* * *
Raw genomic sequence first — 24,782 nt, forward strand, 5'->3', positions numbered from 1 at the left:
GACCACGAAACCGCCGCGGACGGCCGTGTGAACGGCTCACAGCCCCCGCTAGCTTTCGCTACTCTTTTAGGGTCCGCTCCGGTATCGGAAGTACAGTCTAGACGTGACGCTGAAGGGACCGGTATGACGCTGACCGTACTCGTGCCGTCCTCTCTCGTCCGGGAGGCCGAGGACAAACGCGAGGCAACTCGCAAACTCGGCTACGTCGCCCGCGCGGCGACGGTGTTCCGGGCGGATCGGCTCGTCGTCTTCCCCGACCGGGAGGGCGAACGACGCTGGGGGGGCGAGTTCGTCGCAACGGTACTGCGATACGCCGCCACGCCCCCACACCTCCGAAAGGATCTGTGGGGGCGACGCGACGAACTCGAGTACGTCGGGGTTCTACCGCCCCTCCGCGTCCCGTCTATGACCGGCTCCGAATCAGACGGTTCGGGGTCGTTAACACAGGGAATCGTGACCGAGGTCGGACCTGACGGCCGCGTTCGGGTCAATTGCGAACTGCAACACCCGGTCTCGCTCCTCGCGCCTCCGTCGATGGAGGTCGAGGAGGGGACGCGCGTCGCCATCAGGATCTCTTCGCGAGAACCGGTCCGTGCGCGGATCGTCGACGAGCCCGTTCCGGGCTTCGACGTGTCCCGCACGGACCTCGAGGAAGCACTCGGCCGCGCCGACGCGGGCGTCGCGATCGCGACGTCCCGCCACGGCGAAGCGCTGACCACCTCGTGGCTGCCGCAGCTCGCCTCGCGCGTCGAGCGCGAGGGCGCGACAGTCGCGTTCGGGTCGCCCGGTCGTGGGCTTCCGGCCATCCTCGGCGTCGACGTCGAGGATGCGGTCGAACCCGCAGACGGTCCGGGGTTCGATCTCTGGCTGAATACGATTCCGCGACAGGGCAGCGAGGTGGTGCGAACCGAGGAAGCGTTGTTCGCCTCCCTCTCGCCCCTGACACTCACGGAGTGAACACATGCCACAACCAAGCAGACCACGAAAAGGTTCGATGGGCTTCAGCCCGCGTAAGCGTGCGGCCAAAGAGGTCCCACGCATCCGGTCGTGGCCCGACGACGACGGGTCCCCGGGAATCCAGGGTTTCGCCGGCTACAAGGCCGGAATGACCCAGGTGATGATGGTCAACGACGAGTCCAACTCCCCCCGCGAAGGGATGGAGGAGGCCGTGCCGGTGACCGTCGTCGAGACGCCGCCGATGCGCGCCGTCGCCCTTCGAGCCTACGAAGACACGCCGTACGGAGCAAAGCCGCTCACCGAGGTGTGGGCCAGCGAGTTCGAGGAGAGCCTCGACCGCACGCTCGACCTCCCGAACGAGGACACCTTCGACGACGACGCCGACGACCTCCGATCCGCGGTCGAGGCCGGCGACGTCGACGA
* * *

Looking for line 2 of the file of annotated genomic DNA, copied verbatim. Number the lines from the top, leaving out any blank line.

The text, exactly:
GACCACGAAACCGCCGCGGACGGCCGTGTGAACGGCTCACAGCCCCCGCTAGCTTTCGCTACTCTTTTAGGGTCCGCTCCGGTATCGGAAGTACAGTCTAGACGTGACGCTGAAGGGACCGGTATGACGCTGACCGTACTCGTGCCGTCCTCTCTCGTCCGGGAGGCCGAGGACAAACGCGAGGCAACTCGCAAACTCGGCTACGTCGCCCGCGCGGCGACGGTGTTCCGGGCGGATCGGCTCGTCGTCTTCCCCGACCGGGAGGGCGAACGACGCTGGGGGGGCGAGTTCGTCGCAACGGTACTGCGATACGCCGCCACGCCCCCACACCTCCGAAAGGATCTGTGGGGGCGACGCGACGAACTCGAGTACGTCGGGGTTCTACCGCCCCTCCGCGTCCCGTCTATGACCGGCTCCGAATCAGACGGTTCGGGGTCGTTAACACAGGGAATCGTGACCGAGGTCGGACCTGACGGCCGCGTTCGGGTCAATTGCGAACTGCAACACCCGGTCTCGCTCCTCGCGCCTCCGTCGATGGAGGTCGAGGAGGGGACGCGCGTCGCCATCAGGATCTCTTCGCGAGAACCGGTCCGTGCGCGGATCGTCGACGAGCCCGTTCCGGGCTTCGACGTGTCCCGCACGGACCTCGAGGAAGCACTCGGCCGCGCCGACGCGGGCGTCGCGATCGCGACGTCCCGCCACGGCGAAGCGCTGACCACCTCGTGGCTGCCGCAGCTCGCCTCGCGCGTCGAGCGCGAGGGCGCGACAGTCGCGTTCGGGTCGCCCGGTCGTGGGCTTCCGGCCATCCTCGGCGTCGACGTCGAGGATGCGGTCGAACCCGCAGACGGTCCGGGGTTCGATCTCTGGCTGAATACGATTCCGCGACAGGGCAGCGAGGTGGTGCGAACCGAGGAAGCGTTGTTCGCCTCCCTCTCGCCCCTGACACTCACGGAGTGAACACATGCCACAACCAAGCAGACCACGAAAAGGTTCGATGGGCTTCAGCCCGCGTAAGCGTGCGGCCAAAGAGGTCCCACGCATCCGGTCGTGGCCCGACGACGACGGGTCCCCGGGAATCCAGGGTTTCGCCGGCTACAAGGCCGGAATGACCCAGGTGATGATGGTCAACGACGAGTCCAACTCCCCCCGCGAAGGGATGGAGGAGGCCGTGCCGGTGACCGTCGTCGAGACGCCGCCGATGCGCGCCGTCGCCCTTCGAGCCTACGAAGACACGCCGTACGGAGCAAAGCCGCTCACCGAGGTGTGGGCCAGCGAGTTCGAGGAGAGCCTCGACCGCACGCTCGACCTCCCGAACGAGGACACCTTCGACGACGACGCCGACGACCTCCGATCCGCGGTCGAGGCCGGCGACGTCGACGA